Johnson sank as low as to describe as “humbug” a request by MP Paula Sherriff, in the light of the murder of Cox, to stop his inflammatory language. In his impudence, he argued that the best way to honor Cox’s memory was to “get Brexit done.” Since the slain MP was a remain supporter who was killed by a psychopath with connections to neo-Nazi groups, in this context the Brexit process is more of a caving-in to extreme right-wing violence than any sign of respect for her memory. It is a short step from using words such as “surrender,” “traitor” and “betrayal” against their opponents — as the prime minister and some of his close associates are doing — to the point where someone, somewhere is physically harmed. How long before Johnson and his supporters begin to accuse those who disagree with them of committing a “stab in the back?”

When the British government recently presented its new proposal, apparently addressing the main stumbling block of the border between the Republic of Ireland and Northern Ireland, it proved to be too vague to convince its European counterparts, and especially the Irish government, that it would not mean bringing back a hard border. There is a consensus that a hard border would undermine the 1998 Good Friday Agreement and threaten the peace across the island of Ireland. Furthermore, Johnson’s proposal requires a functioning administration in the North, but Stormont’s power-sharing governing body has been in deep freeze for nearly three years, with no sign of its future reactivation. Admittedly, in this proposal there is a departure from the deal reached with Theresa May’s government when it comes to treating the entire Irish island as a single market. However, the suggestion that Northern Ireland should leave the EU customs union along with the rest of the UK is unpalatable for Brussels and especially for Dublin. They smell a rat and won’t fall for it.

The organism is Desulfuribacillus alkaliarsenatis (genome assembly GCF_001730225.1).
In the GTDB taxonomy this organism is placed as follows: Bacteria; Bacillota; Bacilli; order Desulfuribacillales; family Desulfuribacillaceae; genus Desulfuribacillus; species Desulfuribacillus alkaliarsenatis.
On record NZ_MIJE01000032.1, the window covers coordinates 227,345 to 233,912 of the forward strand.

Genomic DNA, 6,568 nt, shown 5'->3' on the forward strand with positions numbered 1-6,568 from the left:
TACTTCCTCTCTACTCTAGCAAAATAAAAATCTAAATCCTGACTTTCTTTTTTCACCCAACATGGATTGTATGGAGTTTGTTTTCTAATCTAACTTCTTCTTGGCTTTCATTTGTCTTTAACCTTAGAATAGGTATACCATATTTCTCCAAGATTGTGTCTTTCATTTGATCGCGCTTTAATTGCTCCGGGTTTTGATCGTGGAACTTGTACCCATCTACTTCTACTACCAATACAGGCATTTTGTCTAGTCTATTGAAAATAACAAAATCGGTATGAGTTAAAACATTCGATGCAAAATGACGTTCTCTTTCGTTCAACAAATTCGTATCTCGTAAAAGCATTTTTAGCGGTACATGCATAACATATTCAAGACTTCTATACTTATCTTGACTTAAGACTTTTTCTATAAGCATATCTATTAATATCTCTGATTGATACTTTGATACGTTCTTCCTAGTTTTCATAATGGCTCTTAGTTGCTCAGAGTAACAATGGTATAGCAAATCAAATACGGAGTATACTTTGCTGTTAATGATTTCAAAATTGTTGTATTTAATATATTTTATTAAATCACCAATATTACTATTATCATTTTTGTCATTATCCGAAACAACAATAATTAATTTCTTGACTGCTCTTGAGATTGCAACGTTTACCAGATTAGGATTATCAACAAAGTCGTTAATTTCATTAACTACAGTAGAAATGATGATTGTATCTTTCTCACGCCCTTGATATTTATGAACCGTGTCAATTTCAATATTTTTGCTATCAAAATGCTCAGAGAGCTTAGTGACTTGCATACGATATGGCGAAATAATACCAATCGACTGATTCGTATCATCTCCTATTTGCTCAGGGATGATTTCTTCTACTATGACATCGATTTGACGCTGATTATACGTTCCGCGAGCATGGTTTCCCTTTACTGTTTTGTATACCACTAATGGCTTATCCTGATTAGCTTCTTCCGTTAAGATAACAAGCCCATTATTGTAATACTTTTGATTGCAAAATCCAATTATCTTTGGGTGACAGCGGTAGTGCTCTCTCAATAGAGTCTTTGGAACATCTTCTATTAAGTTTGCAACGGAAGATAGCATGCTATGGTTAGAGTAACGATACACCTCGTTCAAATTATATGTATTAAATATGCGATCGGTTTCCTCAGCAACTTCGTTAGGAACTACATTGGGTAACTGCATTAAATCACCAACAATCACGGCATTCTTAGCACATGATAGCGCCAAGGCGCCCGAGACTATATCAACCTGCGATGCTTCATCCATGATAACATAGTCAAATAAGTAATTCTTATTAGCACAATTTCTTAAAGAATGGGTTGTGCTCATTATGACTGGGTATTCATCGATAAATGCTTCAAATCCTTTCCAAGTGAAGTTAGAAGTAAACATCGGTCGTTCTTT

And here we are with only a few days remaining until Oct. 19, when, in line with the so-called Benn Act, Prime Minister Johnson will have to ask for an extension of Article 50 until January 2020. In public, Johnson and his ministers maintain that, deal or no deal, the UK will leave by the current deadline of Oct. 31, but government lawyers have now pledged to a Scottish court that Johnson will obey the law and request an extension. There have been suggestions that the prime minister should not only be sacked if he violates the law, but should also go to jail if he attempts to leave without an agreement.

Just imagine the perfectly British farce of a prime minister arrested for not requesting an extension of Article 50. But no comedy scriptwriter could have imagined it, and it is doubtful whether even the staunchest remainer, let alone any leave supporter, would see the funny side of it. It is more likely that the entire country would weep for what Brexit has done to it.

  • Yossi Mekelberg is professor of international relations at Regent’s University London, where he is head of the International Relations and Social Sciences Program. He is also an associate fellow of the MENA Program at Chatham House. He is a regular contributor to the international written and electronic media. Twitter: @YMekelberg